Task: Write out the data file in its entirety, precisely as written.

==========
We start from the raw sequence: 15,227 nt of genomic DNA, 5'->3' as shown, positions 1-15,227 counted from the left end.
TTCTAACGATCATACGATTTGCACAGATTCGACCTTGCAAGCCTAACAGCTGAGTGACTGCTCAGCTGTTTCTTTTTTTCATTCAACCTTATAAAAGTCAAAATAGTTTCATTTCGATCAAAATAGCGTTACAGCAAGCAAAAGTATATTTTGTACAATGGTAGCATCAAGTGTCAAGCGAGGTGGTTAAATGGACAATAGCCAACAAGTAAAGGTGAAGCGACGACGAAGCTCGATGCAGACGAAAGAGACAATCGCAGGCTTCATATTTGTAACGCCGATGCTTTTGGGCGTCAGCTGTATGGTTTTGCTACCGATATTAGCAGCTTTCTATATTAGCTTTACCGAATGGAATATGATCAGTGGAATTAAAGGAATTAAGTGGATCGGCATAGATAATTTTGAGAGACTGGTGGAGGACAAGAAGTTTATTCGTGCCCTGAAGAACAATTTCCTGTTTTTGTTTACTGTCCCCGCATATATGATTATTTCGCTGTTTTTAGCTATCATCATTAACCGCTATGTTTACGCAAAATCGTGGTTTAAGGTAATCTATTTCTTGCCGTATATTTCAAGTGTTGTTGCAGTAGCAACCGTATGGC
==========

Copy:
We start from the raw sequence: 15,227 nt of genomic DNA, 5'->3' as shown, positions 1-15,227 counted from the left end.
TTCTAACGATCATACGATTTGCACAGATTCGACCTTGCAAGCCTAACAGCTGAGTGACTGCTCAGCTGTTTCTTTTTTTCATTCAACCTTATAAAAGTCAAAATAGTTTCATTTCGATCAAAATAGCGTTACAGCAAGCAAAAGTATATTTTGTACAATGGTAGCATCAAGTGTCAAGCGAGGTGGTTAAATGGACAATAGCCAACAAGTAAAGGTGAAGCGACGACGAAGCTCGATGCAGACGAAAGAGACAATCGCAGGCTTCATATTTGTAACGCCGATGCTTTTGGGCGTCAGCTGTATGGTTTTGCTACCGATATTAGCAGCTTTCTATATTAGCTTTACCGAATGGAATATGATCAGTGGAATTAAAGGAATTAAGTGGATCGGCATAGATAATTTTGAGAGACTGGTGGAGGACAAGAAGTTTATTCGTGCCCTGAAGAACAATTTCCTGTTTTTGTTTACTGTCCCCGCATATATGATTATTTCGCTGTTTTTAGCTATCATCATTAACCGCTATGTTTACGCAAAATCGTGGTTTAAGGTAATCTATTTCTTGCCGTATATTTCAAGTGTTGTTGCAGTAGCAACCGTATGGC